The Great Lakes were replaced on both grids with characteristics of nearby land in the NL experiment. Owens (2016) describes the procedure for replacement of the lakes in the WRF Model. A brief summary is provided here. All water surfaces in an area between latitudes 41.35° and 49.02°N, and longitudes 76.05° and 92.30°W were converted to a land surface. This conversion required changes in a number of input parameters. The binary masks that distinguish between water and land were converted to land. A second mask deals specifically with ice on water bodies. During the storm, Lake Erie was entirely ice covered, as well as parts of Lake Huron. Other lakes had ice on their peripheries. The ice mask was reset to land surface. Land use was then set to have characteristics of the nearby shore (e.g., deciduous broadleaf forest; mixed forest; dryland, cropland, and pasture; mixed forest; or cropland/grassland mosaic). The land-use boundaries were set to match the surrounding land to a close approximation. The skin temperature of the lakes, including ice-covered regions, was set to values of nearby land. This led to colder surfaces, since the lakes were warmer than the shores. Soil temperatures had to be introduced since soil replaced the water. Soil temperatures, and moisture, were set at specific depths (0–10, 10–40, 40–100, and 100–200 cm) with values matching nearby shores. Snow cover was present across the region from previous events. Snow was added to the land that replaced the lakes in order to maintain consistency with surrounding areas. Snow depth and albedo were specified corresponding to nearby shoreline values. Soil category was also adjusted to values of the adjacent shorelines. Soil categories were assigned 25% coverage for each of the soil types common in the Great Lakes region. Monthly surface albedo and green fraction, the subgrid proportion of each cell that is covered in foliage for each month, were also given shoreline values appropriate for February. Topography, however, was not changed. Though the lakes were removed, their surfaces were kept flat. Other parameters related to topography, such as various orographic asymmetry parameters, were also left unchanged.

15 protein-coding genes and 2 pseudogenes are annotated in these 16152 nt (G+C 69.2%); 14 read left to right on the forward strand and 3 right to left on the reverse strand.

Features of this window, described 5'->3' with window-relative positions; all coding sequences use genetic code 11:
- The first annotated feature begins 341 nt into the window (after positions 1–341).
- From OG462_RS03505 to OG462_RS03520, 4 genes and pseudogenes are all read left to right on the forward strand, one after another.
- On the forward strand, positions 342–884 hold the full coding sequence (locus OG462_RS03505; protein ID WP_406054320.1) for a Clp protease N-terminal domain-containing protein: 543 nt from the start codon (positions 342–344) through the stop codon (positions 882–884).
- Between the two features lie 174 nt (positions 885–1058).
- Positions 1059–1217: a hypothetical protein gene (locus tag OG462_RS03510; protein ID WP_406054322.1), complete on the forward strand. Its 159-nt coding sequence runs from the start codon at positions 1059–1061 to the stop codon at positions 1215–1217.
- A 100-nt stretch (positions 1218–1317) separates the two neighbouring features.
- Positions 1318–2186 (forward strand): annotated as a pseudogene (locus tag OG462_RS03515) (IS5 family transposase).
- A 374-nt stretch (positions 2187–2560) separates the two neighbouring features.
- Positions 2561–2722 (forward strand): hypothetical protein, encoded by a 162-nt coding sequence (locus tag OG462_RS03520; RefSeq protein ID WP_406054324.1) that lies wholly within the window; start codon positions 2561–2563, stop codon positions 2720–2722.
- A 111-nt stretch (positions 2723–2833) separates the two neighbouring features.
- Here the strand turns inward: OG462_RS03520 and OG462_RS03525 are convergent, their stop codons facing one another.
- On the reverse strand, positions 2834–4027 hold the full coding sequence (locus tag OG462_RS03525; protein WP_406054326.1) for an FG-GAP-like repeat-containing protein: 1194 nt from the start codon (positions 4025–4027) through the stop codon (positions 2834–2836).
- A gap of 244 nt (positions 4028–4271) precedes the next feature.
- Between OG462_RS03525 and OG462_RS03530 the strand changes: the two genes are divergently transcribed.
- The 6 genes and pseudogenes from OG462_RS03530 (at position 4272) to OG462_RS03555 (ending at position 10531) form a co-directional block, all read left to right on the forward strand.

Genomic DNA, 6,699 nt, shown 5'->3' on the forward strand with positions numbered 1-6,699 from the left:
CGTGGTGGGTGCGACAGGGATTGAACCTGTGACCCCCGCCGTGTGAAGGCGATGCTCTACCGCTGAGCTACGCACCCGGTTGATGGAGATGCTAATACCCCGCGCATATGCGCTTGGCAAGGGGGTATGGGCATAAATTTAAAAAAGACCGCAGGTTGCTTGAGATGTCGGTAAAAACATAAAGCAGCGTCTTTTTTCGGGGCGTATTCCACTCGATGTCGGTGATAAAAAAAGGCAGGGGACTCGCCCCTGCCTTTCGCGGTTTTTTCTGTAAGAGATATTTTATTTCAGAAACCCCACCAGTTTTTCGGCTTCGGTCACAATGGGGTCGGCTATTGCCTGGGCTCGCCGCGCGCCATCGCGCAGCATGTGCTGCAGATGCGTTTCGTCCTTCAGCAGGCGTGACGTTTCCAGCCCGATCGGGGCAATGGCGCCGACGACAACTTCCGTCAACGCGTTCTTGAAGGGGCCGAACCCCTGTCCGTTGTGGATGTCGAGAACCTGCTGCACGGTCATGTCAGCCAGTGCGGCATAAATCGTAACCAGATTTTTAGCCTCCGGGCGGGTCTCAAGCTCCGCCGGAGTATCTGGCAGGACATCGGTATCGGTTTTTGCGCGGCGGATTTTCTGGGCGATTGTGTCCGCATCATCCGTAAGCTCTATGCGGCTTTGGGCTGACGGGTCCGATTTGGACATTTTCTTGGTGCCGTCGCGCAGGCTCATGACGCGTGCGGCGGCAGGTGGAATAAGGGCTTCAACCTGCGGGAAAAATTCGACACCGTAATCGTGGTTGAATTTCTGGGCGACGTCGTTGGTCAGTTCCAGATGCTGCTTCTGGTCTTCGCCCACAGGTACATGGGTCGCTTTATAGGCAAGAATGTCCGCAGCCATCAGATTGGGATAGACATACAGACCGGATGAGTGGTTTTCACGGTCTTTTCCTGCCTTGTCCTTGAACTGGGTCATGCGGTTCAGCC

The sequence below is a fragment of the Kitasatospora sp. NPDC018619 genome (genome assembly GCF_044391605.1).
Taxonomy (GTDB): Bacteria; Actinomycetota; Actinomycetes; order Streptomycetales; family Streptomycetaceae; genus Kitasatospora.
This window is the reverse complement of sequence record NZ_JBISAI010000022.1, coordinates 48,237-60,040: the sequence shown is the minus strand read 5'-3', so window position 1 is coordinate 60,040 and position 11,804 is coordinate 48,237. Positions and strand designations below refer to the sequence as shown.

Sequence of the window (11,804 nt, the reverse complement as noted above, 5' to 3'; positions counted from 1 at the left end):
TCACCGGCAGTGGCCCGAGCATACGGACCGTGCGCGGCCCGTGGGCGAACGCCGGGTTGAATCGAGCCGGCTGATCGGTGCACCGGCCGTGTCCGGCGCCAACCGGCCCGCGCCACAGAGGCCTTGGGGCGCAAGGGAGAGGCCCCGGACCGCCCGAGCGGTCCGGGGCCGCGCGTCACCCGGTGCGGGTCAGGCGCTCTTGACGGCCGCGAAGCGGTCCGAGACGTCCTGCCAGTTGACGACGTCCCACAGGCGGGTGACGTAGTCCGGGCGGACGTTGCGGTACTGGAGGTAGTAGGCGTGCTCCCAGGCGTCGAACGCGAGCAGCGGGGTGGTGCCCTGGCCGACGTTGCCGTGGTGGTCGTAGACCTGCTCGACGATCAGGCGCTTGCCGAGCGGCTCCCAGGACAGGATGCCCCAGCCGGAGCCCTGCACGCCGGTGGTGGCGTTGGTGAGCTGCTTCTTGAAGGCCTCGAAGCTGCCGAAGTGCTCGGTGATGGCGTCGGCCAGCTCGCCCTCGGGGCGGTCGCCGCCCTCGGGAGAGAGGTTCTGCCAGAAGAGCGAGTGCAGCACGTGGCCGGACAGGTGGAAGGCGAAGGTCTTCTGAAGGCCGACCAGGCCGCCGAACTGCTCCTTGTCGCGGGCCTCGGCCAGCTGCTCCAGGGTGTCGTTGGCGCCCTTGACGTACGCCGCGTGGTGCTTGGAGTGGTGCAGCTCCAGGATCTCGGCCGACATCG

Although the lakes were replaced, the characteristics of the atmosphere above the lakes were left unchanged in the initialization fields. There was a 20-h period in the simulation prior to the arrival of the cyclone. In the WL simulation, this time allowed a lake-induced boundary layer to develop, as would exist when, in nature, the cyclone approached the GL. In the NL simulation, the 20-h period allowed any potential effect of the GL present in the initial conditions to be advected out of the GL region prior to the arrival of the northern periphery of the precipitation shield accompanying the cyclone. The time period of 20 h was determined to be sufficient for low-level air to depart the lakes region based on the values of the surface winds, as well as careful examination of fields influenced by the lakes, such as low-level relative humidity. Several simulations with initial start times were conducted to determine the best start time to achieve these common goals, and to have the cyclone evolve as closely as possible in the WL simulation to the true cyclone evolution. The simulation starting 20 h before precipitation arrival at the Chicago–Milwaukee corridor best met all these requirements.
3. Comparison of the observed 1–2 February 2011 cyclone with the WL simulation